By JACL Staff
WASHINGTON, D.C. — To commemorate the 75th anniversary of the signing of Executive Order 9066, the Smithsonian’s National Museum of American History will feature a special exhibition of Japanese American incarceration artifacts in an effort to tell the story of the Japanese American experience during World War II.
A Smithsonian representative will be attending the 2015 JACL National Convention on July 14-15 in search of incarceration images and objects to be featured in a JACL-sponsored exhibit that will open on the Day of Remembrance, Feb. 19, 2017, and remain accessible until November. It is projected to reach more than 3 million visitors in the museum and millions more online.
JACL National Convention attendees with object(s) that might be considered for the exhibit are encouraged to bring a photograph of the item so that it can be examined by the Smithsonian representative.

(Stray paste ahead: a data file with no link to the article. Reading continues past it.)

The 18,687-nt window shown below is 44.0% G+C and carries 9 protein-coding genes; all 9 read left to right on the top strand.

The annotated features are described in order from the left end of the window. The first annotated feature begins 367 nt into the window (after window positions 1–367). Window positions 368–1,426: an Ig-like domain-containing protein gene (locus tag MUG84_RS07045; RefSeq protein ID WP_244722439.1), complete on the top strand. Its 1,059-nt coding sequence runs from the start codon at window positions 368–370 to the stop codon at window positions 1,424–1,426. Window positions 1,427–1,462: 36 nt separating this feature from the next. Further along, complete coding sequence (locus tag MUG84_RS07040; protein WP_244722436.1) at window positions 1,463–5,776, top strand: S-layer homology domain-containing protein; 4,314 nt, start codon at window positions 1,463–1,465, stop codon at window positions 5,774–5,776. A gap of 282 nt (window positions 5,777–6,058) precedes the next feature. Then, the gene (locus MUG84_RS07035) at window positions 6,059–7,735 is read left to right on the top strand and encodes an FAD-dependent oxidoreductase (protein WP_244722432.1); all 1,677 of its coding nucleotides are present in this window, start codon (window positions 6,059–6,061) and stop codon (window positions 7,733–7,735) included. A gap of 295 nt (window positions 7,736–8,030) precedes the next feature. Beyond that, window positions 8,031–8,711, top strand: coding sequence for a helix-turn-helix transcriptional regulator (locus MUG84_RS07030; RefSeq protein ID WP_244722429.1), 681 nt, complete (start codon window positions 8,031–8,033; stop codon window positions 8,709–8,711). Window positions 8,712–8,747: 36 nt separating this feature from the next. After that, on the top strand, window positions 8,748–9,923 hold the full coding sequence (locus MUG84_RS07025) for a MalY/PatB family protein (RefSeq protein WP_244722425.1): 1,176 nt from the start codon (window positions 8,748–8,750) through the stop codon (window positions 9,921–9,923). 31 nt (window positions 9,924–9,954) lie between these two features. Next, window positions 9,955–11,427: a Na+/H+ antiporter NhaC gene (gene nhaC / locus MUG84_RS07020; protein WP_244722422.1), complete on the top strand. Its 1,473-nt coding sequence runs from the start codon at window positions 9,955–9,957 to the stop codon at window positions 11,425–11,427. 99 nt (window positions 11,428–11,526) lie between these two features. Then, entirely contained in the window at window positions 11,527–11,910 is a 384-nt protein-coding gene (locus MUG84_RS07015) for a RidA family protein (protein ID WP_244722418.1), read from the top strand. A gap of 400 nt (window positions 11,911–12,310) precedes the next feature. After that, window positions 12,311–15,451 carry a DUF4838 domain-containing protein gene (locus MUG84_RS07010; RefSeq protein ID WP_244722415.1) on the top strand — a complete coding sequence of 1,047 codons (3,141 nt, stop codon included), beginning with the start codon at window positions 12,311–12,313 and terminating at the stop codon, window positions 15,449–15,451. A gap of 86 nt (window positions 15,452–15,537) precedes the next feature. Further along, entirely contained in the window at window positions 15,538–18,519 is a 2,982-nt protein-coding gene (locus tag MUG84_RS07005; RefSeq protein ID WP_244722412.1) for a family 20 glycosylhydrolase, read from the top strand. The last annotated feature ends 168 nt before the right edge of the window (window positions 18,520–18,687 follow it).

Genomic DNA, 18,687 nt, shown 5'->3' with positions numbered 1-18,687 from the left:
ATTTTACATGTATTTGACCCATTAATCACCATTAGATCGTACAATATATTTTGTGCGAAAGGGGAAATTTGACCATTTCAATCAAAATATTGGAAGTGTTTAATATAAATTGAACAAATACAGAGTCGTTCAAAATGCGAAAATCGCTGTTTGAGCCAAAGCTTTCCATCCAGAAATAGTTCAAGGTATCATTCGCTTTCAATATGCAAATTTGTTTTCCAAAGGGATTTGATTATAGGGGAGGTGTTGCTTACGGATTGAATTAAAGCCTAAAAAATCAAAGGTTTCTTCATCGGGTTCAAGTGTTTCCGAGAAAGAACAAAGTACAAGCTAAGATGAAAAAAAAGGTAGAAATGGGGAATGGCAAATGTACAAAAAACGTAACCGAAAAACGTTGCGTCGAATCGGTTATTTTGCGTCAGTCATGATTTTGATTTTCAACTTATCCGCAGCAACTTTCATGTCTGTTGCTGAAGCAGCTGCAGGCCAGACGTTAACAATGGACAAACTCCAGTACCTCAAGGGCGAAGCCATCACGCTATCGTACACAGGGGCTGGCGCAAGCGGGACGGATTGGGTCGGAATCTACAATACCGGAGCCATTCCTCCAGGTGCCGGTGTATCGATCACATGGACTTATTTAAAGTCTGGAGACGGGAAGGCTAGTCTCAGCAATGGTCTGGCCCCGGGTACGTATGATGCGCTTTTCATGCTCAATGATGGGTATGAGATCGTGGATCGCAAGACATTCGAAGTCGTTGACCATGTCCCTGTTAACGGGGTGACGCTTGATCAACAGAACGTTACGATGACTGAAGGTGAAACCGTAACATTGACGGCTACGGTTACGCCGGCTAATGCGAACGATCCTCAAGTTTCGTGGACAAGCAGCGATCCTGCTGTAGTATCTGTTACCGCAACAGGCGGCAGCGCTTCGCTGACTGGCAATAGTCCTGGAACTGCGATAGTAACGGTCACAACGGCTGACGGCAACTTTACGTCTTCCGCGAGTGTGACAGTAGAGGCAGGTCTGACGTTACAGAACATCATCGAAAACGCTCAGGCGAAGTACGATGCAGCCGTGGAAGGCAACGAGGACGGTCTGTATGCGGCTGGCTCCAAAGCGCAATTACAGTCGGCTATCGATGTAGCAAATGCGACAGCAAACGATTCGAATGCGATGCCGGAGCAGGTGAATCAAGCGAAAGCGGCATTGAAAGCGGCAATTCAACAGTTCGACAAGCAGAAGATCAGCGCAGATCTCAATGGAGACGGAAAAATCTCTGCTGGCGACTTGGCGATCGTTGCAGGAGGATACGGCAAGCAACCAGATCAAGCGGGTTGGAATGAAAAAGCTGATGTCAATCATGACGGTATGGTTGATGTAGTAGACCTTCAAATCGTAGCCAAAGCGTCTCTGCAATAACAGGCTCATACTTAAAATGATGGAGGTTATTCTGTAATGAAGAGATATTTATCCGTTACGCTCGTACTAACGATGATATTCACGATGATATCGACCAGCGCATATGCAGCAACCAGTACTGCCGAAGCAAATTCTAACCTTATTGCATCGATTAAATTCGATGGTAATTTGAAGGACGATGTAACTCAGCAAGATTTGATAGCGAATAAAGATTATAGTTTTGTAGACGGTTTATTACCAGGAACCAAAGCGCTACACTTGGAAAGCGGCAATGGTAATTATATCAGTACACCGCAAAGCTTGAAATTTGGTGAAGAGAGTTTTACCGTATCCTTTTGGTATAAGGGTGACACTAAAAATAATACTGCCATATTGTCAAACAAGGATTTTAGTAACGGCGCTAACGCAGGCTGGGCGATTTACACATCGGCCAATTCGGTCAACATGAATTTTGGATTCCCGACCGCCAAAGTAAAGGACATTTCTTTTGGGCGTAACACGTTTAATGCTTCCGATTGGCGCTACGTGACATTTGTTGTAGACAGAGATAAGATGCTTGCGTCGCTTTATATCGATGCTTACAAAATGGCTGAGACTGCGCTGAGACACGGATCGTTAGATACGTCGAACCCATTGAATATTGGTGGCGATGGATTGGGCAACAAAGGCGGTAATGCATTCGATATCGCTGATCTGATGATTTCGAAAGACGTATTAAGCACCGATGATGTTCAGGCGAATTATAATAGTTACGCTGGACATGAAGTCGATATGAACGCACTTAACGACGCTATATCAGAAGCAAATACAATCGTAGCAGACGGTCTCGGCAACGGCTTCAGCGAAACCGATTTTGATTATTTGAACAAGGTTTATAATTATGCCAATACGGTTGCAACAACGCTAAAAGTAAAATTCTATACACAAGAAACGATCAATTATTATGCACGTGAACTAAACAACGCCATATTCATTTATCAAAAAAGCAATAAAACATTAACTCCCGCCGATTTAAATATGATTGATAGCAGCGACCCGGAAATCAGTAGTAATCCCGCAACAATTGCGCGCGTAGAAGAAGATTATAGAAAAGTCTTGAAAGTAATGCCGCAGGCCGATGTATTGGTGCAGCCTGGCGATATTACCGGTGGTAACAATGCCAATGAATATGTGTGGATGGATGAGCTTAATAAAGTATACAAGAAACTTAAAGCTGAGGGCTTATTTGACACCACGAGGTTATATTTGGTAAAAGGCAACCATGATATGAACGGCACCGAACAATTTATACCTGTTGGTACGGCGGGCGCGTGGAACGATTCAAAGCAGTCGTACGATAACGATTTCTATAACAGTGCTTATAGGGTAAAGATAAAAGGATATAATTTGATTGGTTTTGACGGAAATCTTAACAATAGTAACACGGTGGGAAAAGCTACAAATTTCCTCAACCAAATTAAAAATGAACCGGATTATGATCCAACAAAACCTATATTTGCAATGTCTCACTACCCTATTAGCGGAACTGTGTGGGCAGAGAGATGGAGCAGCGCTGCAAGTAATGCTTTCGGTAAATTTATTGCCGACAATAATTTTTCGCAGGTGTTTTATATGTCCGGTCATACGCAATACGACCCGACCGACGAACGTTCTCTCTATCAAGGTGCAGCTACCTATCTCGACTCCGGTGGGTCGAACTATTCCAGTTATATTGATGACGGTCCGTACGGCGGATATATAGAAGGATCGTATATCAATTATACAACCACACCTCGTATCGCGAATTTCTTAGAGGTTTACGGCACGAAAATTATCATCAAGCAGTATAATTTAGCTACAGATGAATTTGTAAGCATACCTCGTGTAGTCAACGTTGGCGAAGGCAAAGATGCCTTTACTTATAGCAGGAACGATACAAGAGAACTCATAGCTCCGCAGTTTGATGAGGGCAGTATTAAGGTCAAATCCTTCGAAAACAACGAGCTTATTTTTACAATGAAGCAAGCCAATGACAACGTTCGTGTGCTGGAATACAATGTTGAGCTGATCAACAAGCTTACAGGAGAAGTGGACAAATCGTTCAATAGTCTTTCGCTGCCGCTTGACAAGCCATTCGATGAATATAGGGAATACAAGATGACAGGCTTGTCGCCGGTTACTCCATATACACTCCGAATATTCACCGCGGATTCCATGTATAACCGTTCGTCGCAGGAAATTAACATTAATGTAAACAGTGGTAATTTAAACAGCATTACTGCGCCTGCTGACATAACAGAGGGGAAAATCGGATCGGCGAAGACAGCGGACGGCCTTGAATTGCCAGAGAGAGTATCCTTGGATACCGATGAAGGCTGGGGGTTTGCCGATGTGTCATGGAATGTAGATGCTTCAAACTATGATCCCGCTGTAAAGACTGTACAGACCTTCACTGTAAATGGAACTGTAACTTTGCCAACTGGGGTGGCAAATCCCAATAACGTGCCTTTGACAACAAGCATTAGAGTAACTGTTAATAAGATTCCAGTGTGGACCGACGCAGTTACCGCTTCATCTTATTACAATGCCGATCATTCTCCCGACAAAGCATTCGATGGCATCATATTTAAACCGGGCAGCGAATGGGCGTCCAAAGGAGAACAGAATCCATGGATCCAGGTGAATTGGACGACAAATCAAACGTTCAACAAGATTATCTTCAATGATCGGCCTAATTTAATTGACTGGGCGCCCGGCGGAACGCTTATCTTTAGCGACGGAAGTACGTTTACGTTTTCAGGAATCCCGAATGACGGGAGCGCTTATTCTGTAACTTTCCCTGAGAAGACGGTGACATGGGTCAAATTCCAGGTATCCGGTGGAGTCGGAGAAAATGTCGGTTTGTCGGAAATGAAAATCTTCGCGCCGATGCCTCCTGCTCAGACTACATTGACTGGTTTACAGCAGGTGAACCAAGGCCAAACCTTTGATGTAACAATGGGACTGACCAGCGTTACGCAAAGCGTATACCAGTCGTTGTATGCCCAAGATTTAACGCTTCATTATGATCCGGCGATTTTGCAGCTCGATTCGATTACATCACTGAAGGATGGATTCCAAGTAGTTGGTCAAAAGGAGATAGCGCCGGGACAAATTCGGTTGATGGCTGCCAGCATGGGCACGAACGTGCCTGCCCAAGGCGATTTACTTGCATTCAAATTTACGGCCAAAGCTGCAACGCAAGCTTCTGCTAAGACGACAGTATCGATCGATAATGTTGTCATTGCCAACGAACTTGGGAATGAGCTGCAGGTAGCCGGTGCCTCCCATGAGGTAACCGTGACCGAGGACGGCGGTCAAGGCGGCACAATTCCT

Specific exhibit objects include:
- 100th Infantry Battalion full uniform
- Photos from Japanese American World War II veterans (100th, 442nd RCT/MIS)
- Handmade toys and children’s items from camp
- Cards and games used in camp for leisure (kids and adults)
- Textbooks, report cards, projects and artwork from camp schools and adult education classes
- Birth and death certificates from camp
- Camp worker’s documentation and records, such as salary logs, etc. (for both Japanese Americans and non-Japanese)
- Sports-related artifacts, photos and documents from camp
- Camp newsletters and newspapers
- Personal Letters (e.g., Nisei soldiers writing to parents in camp, etc.)
- Resettlement documents
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